Shortly after their single “I Got You Babe” had reached number 1 on both sides of the Atlantic, Sonny Bono quickly put together an album for himself and Cher to release in late 1965 to capitalize on its success. Much like the single, this album was also a hit, peaking at the number 2 position on the Billboard 200 for 8 weeks.[4] It also went top ten in the UK, reaching #7.[5] Other than “I Got You Babe”, the album contains the Billboard Hot 100 top 20 hit single “Just You” and the minor hit single “The Letter”, which peaked at #75.
The cover was designed by Haig Adishian and photographed by Robert W. Young. (by Wikipedia)
For their first album-length excursion in the wake of “I Got You Babe,” Sonny & Cher don’t tread too far outside the influence of Phil Spector, including covers of “Unchained Melody,” “Then He Kissed Me,” and “Why Don’t They Let Us Fall in Love,” of which the latter shows off the most appealing elements of each singers’ voice. “It’s Gonna Rain,” which Ahmet Ertegun favored over “I Got You Babe,” is a sub-Rascals attempt at white electric soul, while “500 Miles” is Spectorized folk-rock that Sonny carries for one verse and a chorus longer than he should have. . (by Bruce Eder)
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Alternate frontcovers (from Australia)
Personnel:
Harold Battiste (piano)
Hal Blaine (drums)
Sonny Bono (vocals)
Frank Capp (drums)
Cher (vocals)
Monte Dunn (guitar)
Gene Estes (percussion)
Cliff Hills (bass)
Barney Kessel (guitar)
Steve Mann (guitar)
Donald Peake (guitar)
Don Randi (piano)
Lyle Ritz (bass)
Michel Rubini (harpsichord)
Brian Stone (percussion)

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Tracklist:
01. I Got You Babe (Bono) 3.12
02. Unchained Melody (Zaret/North) 3.52
03. Then He Kissed Me (Spector/Greenwich/Jeff Barry) 2.56
04. Sing C’est la Vie (Bono/Green/Stone) 3.39
05. It’s Gonna Rain (Bono) 2.24
06. 500 Miles (West) 3.55
07. Just You (Bono) 3.36
08. The Letter (Harris/Terry) 2.09
09. Let It Be Me (Bécaud/Curtis/Delanoë) 2.25
10. You Don’t Love Me (McDaniels/Cobbs) 2.32
11. You’ve Really Got A Hold On Me (Robinson) 2.24
12. Why Don’t They Let Us Fall In Love (Spector/Greenwich/Barry) 2.29

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Nino Rota – The Godfather (OST) 1972

frontcover1The Godfather is the soundtrack from the film of the same name, released in 1972 by Paramount Records, and in 1991 on compact disc by MCA. Unless noted, the cues were composed by Nino Rota and conducted by Carlo Savina (who was credited on the LP, but not the CD). The song “I Have but One Heart” is sung by Al Martino, who performed it in the film as character Johnny Fontane.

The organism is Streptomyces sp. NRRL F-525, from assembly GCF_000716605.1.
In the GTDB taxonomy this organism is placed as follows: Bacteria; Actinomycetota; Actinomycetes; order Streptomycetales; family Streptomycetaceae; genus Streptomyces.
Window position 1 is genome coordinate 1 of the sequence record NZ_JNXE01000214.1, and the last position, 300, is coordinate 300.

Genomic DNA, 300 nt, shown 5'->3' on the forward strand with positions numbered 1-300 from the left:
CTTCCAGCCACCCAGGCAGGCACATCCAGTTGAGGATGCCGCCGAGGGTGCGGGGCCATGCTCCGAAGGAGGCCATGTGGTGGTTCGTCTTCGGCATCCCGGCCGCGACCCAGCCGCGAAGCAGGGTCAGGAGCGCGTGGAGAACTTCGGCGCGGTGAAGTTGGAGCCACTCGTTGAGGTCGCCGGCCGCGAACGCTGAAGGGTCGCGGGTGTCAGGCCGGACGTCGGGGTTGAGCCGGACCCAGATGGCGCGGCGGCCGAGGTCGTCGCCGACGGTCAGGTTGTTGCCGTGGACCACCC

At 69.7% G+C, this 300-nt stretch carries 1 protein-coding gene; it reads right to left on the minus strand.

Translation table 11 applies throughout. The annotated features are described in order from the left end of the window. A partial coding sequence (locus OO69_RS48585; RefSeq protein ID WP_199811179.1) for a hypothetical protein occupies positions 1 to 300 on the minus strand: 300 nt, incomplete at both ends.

The Godfather: (Nino Rota) It has been successfully argued many times that no film has had as much impact on cinema as Francis Ford Coppola’s original The Godfather. The 1972 powerhouse not only defined the entire subsequent genre of mob-related films, but remains a brutally memorable exhibit of dramatic storytelling at its most compelling. The adaptation of Mario Puzo’s best-selling and controversial novel, accomplished by Coppola and the author himself, was so encapsulating that it warranted every minute of its nearly three-hour running time, leaving enough room for the longer plot of the second film in this franchise to expand even further upon the same characters. Whereas most films utilize, intentionally or not, stereotypes in the definition of their characters, Puzo and Coppola invented an entire realm of new stereotypes in The Godfather. The story of the now famous trilogy of films follows the progression of the original New York mafia families in their efforts to survive and adapt in the times from the 1900’s to the 1990’s, the first two films tackling the initial threat posed by the introduction of the drug trade into the traditional operations of these bases of power.

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The trilogy ultimately defines itself as the story of Michael Corleone, desperate to retain the Sicilian traditions of his father while moving the family forward into these new, more global avenues of wealth. His ultimate failure, foreshadowed in his ascension in The Godfather and progressively more shocking in the endings of the two sequels, guides the music of these films to a similarly depressing end. Like the films, the work of Nino Rota and Carmine Coppola for the soundtracks of these productions is engrained in the memory of the mainstream, defining the sound of mafia music much like the characters influenced later incarnations of essentially the same idea. If you boil down the plot elements of The Godfather to their most basic ingredients, they would be tradition, love, and fear. Rota’s score for the film perfectly embodies these three aspects of the story, licensing ten or so existing pieces for source usage. Carmine Coppola, the director’s father, wrote a small amount of original source material for The Godfather, increasing his efforts in this regard as the trilogy progressed. (by filmtracks.com)

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Personnel:
Unknown orchestra cunducted by Carlo Savina
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Al Martino (vocals on 02.)

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Tracklist:
01.  Main Title (The Godfather Waltz) (Rota) 3.04
02. I Have But One Heart (Farrow/Symes) 3.00
03. The Pickup (Rota) 2.56
04. Connie’s Wedding (Coppola) 1.33
05. The Halls Of Fear (Rota) 2.12
06. Sicilian Pastorale (Rota) 3.03
07. Love Theme From The Godfather (Rota) 2.37
08. The Godfather Waltz (Rota) 3.35
09. Apollonia (Rota) 1.22
10. The New Godfather (Rota) 2.00
11. The Baptism (Rota ) 1.51
12. The Godfahter Finale (Rota) 3.50